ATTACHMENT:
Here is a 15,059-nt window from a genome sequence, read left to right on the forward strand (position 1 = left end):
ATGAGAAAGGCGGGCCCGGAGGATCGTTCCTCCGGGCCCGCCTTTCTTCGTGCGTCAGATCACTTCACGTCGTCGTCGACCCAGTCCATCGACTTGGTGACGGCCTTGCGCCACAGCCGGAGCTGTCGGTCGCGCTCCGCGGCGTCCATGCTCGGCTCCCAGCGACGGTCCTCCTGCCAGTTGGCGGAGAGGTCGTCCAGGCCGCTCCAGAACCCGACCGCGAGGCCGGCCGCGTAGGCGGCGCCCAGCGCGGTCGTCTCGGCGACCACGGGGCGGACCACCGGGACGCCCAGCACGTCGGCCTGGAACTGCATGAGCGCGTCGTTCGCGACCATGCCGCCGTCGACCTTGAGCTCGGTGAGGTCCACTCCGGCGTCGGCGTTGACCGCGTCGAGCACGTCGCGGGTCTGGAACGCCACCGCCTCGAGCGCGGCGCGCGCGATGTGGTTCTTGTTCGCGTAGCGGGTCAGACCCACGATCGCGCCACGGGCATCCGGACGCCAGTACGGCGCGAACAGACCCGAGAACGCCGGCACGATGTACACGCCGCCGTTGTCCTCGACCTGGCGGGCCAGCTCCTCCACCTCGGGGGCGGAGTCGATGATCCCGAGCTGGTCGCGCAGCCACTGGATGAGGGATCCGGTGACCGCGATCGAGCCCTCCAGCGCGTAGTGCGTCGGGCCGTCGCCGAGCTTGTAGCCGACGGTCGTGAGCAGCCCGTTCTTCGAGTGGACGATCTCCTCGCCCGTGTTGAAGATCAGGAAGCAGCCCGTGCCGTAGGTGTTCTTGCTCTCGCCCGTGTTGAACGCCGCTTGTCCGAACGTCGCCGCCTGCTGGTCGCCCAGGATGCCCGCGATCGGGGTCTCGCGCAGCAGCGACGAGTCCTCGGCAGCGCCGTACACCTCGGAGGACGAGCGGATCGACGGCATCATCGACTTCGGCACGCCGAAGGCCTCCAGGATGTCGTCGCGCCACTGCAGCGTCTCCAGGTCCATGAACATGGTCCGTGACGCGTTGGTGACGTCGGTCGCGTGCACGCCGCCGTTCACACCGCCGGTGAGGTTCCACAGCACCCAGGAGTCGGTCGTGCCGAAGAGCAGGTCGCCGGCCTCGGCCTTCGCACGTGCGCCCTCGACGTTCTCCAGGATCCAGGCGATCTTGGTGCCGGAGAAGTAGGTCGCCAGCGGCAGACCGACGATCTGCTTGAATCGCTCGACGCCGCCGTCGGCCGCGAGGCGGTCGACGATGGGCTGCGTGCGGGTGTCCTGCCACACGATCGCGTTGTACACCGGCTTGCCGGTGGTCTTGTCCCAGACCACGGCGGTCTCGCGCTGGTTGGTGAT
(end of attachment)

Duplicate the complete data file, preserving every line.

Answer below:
Here is a 15,059-nt window from a genome sequence, read left to right on the forward strand (position 1 = left end):
ATGAGAAAGGCGGGCCCGGAGGATCGTTCCTCCGGGCCCGCCTTTCTTCGTGCGTCAGATCACTTCACGTCGTCGTCGACCCAGTCCATCGACTTGGTGACGGCCTTGCGCCACAGCCGGAGCTGTCGGTCGCGCTCCGCGGCGTCCATGCTCGGCTCCCAGCGACGGTCCTCCTGCCAGTTGGCGGAGAGGTCGTCCAGGCCGCTCCAGAACCCGACCGCGAGGCCGGCCGCGTAGGCGGCGCCCAGCGCGGTCGTCTCGGCGACCACGGGGCGGACCACCGGGACGCCCAGCACGTCGGCCTGGAACTGCATGAGCGCGTCGTTCGCGACCATGCCGCCGTCGACCTTGAGCTCGGTGAGGTCCACTCCGGCGTCGGCGTTGACCGCGTCGAGCACGTCGCGGGTCTGGAACGCCACCGCCTCGAGCGCGGCGCGCGCGATGTGGTTCTTGTTCGCGTAGCGGGTCAGACCCACGATCGCGCCACGGGCATCCGGACGCCAGTACGGCGCGAACAGACCCGAGAACGCCGGCACGATGTACACGCCGCCGTTGTCCTCGACCTGGCGGGCCAGCTCCTCCACCTCGGGGGCGGAGTCGATGATCCCGAGCTGGTCGCGCAGCCACTGGATGAGGGATCCGGTGACCGCGATCGAGCCCTCCAGCGCGTAGTGCGTCGGGCCGTCGCCGAGCTTGTAGCCGACGGTCGTGAGCAGCCCGTTCTTCGAGTGGACGATCTCCTCGCCCGTGTTGAAGATCAGGAAGCAGCCCGTGCCGTAGGTGTTCTTGCTCTCGCCCGTGTTGAACGCCGCTTGTCCGAACGTCGCCGCCTGCTGGTCGCCCAGGATGCCCGCGATCGGGGTCTCGCGCAGCAGCGACGAGTCCTCGGCAGCGCCGTACACCTCGGAGGACGAGCGGATCGACGGCATCATCGACTTCGGCACGCCGAAGGCCTCCAGGATGTCGTCGCGCCACTGCAGCGTCTCCAGGTCCATGAACATGGTCCGTGACGCGTTGGTGACGTCGGTCGCGTGCACGCCGCCGTTCACACCGCCGGTGAGGTTCCACAGCACCCAGGAGTCGGTCGTGCCGAAGAGCAGGTCGCCGGCCTCGGCCTTCGCACGTGCGCCCTCGACGTTCTCCAGGATCCAGGCGATCTTGGTGCCGGAGAAGTAGGTCGCCAGCGGCAGACCGACGATCTGCTTGAATCGCTCGACGCCGCCGTCGGCCGCGAGGCGGTCGACGATGGGCTGCGTGCGGGTGTCCTGCCACACGATCGCGTTGTACACCGGCTTGCCGGTGGTCTTGTCCCAGACCACGGCGGTCTCGCGCTGGTTGGTGAT